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US to seize HNA's stake in NYC asset; Newark, NJ, approves $1B Amazon incentive

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US to seize HNA's stake in NYC asset; Newark, NJ, approves $1B Amazon incentive

Commercial real estate

* The New York Post reported, citing anonymous sources, that U.S. President Donald Trump's administration is moving to seize Chinese conglomerate HNA Group Co. Ltd.'s majority stake in the 850 Third Ave. building in Manhattan, N.Y. The publication pointed out that Congress approved expanded authority for the Committee on Foreign Investors in the United States on Aug. 1, including a purview on foreign real estate assets.

Sources said the move is related to a national security concern as the New York Police Department's 17th Precinct is on the ground floor of the building and officers from the precinct are sometimes detailed to protect Trump Tower, according to the report.

New York real estate investor Norman Sturner, the minority partner in the 575,000-square-foot building, has a right to find a new partner before a government-appointed trustee takes over the asset. Sources told the publication that Sturner is seeking partners to replace HNA for a "fire sale price" of $460 million.

An HNA spokesperson told the publication that there is no seizure or forced sale of the property underway or pending.

* The city of Newark, N.J., "one of the less glamorous contenders" for Amazon.com Inc.'s second headquarters, approved up to $1 billion in tax breaks to add to its pitch as part of the city's total $7 billion incentives package, Bloomberg News reported.

Aisha Glover, president of the Newark Community Economic Development Corp., said the approved incentives can be applied to other companies if Amazon does not choose Newark. The city council approved payroll-tax exemptions for any companies that create 30,000 jobs and invest $3 billion in the city over the next 20 years.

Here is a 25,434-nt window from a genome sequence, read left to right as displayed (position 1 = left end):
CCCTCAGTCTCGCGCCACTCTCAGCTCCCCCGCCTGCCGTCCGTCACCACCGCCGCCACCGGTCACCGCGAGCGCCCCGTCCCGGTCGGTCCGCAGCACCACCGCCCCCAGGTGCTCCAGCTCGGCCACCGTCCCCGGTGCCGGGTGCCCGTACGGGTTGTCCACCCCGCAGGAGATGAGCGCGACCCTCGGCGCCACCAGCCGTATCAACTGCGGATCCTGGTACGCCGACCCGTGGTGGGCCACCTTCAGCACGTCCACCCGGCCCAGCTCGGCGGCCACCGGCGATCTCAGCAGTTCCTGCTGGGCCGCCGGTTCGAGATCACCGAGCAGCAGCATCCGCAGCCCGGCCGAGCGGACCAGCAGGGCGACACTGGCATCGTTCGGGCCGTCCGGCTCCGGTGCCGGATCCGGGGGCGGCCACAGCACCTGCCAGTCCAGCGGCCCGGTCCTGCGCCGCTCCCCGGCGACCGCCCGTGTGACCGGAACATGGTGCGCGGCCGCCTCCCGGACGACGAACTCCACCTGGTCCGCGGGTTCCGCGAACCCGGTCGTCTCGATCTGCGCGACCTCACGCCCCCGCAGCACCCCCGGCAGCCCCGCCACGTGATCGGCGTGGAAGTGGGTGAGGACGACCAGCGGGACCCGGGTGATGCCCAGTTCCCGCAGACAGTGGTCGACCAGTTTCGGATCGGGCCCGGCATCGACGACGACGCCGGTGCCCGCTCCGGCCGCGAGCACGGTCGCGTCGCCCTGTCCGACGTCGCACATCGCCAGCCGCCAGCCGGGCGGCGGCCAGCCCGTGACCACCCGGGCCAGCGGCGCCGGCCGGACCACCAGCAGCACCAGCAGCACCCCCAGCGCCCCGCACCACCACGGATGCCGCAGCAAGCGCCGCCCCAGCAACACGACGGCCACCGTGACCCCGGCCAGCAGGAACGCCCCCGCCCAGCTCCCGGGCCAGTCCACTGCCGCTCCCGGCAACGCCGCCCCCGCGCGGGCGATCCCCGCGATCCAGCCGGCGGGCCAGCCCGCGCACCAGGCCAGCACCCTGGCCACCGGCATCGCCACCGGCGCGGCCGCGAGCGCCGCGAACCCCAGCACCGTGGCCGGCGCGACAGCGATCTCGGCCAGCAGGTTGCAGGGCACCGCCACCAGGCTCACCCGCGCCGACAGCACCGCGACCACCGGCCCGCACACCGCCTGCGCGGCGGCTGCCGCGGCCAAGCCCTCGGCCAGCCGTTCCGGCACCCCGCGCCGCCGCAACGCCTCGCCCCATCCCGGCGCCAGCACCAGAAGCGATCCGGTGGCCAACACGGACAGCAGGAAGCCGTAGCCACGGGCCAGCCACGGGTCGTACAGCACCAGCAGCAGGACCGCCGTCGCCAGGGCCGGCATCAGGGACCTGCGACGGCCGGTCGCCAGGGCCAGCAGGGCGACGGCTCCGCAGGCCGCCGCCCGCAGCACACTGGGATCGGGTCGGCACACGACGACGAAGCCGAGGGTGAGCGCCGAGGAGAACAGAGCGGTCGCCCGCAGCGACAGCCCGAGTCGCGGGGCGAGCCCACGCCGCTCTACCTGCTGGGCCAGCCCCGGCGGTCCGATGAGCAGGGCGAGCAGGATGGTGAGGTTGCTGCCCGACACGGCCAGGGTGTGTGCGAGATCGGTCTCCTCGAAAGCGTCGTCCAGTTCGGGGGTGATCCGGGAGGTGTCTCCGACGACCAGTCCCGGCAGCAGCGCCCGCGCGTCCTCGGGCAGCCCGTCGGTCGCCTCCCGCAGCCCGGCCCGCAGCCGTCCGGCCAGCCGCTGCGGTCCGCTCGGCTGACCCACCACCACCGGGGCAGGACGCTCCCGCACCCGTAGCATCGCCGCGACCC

* Front Yard Residential Corp. purchased property manager HavenBrook Partners, LLC and a portfolio of 3,200 rental homes, both majority-owned by a Pacific Investment Management Co. fund, for $485 million, in a bid to start internalizing the management of its properties, Bloomberg News reported.

Front Yard, which obtained a $509 million loan from Freddie Mac for the transaction, plans to use the loan to refinance around 2,800 homes acquired in the deal, as well as 2,000 homes it already owns, the news outlet noted, citing an interview with CEO George Ellison.

* WeWork Cos. leased 60,000 square feet in the $117 million Wills Wharf tower under construction in the Harbor Point development in Baltimore, Md., marking its first location in the city, the Baltimore Business Journal reported.

The property is being developed by Armada Hoffler Properties Inc. and Beatty Development Group.

* CommonWealth Partners LLC is the buyer of Paramount Group Inc.'s 2099 Pennsylvania Ave. building in Washington, D.C., the Washington Business Journal reported, citing industry sources. Paramount did not identify the buyer in the $220 million sale.